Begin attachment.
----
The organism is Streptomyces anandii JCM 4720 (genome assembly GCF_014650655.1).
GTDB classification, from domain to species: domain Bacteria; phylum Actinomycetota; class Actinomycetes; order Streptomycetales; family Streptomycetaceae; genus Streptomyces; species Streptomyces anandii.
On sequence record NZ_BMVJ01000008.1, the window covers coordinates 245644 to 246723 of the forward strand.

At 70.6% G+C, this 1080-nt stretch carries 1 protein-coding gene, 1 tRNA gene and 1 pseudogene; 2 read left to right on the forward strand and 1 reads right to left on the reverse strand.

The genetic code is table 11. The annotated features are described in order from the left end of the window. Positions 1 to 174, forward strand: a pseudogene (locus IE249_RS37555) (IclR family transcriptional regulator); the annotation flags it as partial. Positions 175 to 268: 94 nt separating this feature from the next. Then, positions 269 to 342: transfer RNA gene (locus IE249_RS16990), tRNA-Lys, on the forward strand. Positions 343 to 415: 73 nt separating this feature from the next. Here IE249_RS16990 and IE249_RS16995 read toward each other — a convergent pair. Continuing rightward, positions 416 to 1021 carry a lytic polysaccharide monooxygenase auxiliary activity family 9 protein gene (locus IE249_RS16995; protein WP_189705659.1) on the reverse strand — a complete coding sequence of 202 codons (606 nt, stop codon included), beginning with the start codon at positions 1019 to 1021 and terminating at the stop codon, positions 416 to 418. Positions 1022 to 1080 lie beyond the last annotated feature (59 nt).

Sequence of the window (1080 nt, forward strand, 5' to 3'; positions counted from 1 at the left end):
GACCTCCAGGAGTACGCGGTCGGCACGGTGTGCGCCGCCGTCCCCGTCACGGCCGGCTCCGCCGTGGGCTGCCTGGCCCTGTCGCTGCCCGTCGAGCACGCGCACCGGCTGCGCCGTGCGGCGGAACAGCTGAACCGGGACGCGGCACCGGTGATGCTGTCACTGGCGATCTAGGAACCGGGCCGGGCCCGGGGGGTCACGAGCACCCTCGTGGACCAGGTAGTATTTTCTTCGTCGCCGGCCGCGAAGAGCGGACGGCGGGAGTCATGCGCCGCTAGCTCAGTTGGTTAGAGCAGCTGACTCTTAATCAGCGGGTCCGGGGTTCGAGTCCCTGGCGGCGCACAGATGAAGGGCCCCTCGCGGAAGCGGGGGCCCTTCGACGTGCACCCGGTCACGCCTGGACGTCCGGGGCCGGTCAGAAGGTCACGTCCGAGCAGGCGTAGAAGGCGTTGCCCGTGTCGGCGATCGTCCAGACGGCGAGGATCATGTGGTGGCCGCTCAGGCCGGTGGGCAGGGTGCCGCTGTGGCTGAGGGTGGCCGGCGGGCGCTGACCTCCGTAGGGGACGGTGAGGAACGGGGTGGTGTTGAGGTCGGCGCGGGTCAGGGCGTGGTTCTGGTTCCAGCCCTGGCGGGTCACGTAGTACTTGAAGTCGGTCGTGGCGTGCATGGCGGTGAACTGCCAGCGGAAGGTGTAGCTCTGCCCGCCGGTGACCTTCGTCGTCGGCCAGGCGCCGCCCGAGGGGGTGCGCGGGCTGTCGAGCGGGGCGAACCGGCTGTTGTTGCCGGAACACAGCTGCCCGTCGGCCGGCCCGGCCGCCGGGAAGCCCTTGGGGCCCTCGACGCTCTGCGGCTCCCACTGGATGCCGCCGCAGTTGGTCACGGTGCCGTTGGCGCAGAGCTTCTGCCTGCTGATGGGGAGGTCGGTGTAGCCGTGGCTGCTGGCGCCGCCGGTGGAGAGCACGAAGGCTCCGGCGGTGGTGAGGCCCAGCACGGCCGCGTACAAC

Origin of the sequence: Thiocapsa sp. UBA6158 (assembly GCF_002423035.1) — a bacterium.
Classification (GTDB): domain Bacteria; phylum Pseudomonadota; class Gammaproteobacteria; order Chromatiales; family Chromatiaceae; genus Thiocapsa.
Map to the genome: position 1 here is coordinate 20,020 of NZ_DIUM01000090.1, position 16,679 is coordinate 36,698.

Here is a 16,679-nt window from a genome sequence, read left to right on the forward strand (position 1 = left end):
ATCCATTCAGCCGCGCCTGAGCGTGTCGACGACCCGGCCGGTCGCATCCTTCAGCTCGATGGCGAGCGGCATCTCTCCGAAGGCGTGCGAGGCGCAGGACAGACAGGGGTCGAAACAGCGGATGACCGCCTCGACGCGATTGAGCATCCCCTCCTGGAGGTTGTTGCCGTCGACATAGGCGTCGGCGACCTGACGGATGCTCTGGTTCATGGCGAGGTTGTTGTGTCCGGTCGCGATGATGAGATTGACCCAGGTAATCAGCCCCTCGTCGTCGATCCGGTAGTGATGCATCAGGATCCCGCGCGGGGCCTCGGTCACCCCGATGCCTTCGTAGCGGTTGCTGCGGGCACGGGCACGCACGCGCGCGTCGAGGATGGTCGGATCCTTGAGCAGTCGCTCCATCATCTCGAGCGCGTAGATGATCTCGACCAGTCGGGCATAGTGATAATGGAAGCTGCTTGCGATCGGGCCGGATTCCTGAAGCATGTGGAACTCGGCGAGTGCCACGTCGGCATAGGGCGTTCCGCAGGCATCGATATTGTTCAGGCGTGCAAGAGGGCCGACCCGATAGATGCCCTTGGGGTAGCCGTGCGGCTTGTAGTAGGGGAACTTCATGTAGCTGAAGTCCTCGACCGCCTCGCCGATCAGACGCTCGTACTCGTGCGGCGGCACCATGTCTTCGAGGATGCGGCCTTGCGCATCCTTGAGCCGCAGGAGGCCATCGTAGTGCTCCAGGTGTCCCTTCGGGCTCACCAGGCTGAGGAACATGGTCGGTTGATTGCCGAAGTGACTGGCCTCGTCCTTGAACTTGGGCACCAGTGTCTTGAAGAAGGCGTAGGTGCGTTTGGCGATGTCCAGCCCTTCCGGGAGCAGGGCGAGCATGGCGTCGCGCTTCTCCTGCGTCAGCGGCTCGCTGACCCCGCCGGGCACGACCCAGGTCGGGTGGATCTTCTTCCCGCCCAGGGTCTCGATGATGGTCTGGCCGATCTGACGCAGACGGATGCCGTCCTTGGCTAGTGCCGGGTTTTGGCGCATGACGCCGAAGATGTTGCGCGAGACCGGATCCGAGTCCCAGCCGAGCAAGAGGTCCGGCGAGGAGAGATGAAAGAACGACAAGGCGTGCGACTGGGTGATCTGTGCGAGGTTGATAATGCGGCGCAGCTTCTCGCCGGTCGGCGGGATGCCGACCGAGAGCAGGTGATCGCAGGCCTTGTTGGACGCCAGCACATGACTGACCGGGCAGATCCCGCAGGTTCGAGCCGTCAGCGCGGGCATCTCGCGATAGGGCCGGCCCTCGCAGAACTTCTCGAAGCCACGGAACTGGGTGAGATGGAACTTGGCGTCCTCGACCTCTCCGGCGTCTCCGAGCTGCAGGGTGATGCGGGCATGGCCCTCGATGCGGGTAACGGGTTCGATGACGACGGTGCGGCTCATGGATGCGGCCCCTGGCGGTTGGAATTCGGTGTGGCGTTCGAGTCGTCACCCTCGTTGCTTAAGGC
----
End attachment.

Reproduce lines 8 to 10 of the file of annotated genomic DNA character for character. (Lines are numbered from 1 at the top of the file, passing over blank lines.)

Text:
Origin of the sequence: Thiocapsa sp. UBA6158 (assembly GCF_002423035.1) — a bacterium.
Classification (GTDB): domain Bacteria; phylum Pseudomonadota; class Gammaproteobacteria; order Chromatiales; family Chromatiaceae; genus Thiocapsa.
Map to the genome: position 1 here is coordinate 20,020 of NZ_DIUM01000090.1, position 16,679 is coordinate 36,698.